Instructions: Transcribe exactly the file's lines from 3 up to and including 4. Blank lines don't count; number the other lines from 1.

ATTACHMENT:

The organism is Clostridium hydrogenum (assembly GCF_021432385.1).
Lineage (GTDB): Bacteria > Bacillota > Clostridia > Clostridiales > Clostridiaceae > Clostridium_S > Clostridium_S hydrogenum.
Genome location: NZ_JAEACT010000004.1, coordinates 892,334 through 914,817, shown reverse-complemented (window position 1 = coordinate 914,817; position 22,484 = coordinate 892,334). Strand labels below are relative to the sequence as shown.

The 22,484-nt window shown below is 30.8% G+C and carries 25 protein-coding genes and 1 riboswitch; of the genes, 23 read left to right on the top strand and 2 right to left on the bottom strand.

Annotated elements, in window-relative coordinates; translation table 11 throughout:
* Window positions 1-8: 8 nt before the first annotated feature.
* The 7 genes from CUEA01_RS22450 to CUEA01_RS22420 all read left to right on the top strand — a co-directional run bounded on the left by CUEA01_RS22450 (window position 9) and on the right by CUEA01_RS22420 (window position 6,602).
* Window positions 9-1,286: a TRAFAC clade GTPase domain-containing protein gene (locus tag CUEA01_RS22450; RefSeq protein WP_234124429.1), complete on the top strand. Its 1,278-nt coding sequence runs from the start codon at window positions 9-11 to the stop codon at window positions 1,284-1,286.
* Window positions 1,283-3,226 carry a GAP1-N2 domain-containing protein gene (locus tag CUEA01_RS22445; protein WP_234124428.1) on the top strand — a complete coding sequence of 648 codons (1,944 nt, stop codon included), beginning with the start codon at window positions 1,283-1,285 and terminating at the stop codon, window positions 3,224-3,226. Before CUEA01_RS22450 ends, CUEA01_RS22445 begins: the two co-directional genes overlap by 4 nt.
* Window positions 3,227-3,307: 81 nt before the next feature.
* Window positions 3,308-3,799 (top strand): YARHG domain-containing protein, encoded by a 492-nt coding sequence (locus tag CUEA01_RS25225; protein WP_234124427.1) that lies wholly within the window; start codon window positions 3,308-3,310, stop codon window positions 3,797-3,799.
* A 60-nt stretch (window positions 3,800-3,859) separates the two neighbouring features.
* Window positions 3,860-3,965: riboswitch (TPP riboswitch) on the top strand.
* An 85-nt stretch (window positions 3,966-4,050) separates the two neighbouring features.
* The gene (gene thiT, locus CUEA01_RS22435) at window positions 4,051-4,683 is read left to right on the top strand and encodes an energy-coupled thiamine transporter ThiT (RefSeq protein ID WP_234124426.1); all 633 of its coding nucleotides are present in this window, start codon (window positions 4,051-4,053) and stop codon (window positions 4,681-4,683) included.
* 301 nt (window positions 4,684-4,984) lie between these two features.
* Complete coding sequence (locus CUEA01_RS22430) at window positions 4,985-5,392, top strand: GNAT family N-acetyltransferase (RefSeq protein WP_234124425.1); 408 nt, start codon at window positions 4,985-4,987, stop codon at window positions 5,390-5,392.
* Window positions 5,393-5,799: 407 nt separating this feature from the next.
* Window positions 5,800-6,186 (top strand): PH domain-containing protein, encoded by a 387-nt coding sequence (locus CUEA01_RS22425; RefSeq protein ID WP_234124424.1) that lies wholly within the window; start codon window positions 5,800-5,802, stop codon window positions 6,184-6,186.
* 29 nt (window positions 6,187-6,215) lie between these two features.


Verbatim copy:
Genome location: NZ_JAEACT010000004.1, coordinates 892,334 through 914,817, shown reverse-complemented (window position 1 = coordinate 914,817; position 22,484 = coordinate 892,334). Strand labels below are relative to the sequence as shown.

The 22,484-nt window shown below is 30.8% G+C and carries 25 protein-coding genes and 1 riboswitch; of the genes, 23 read left to right on the top strand and 2 right to left on the bottom strand.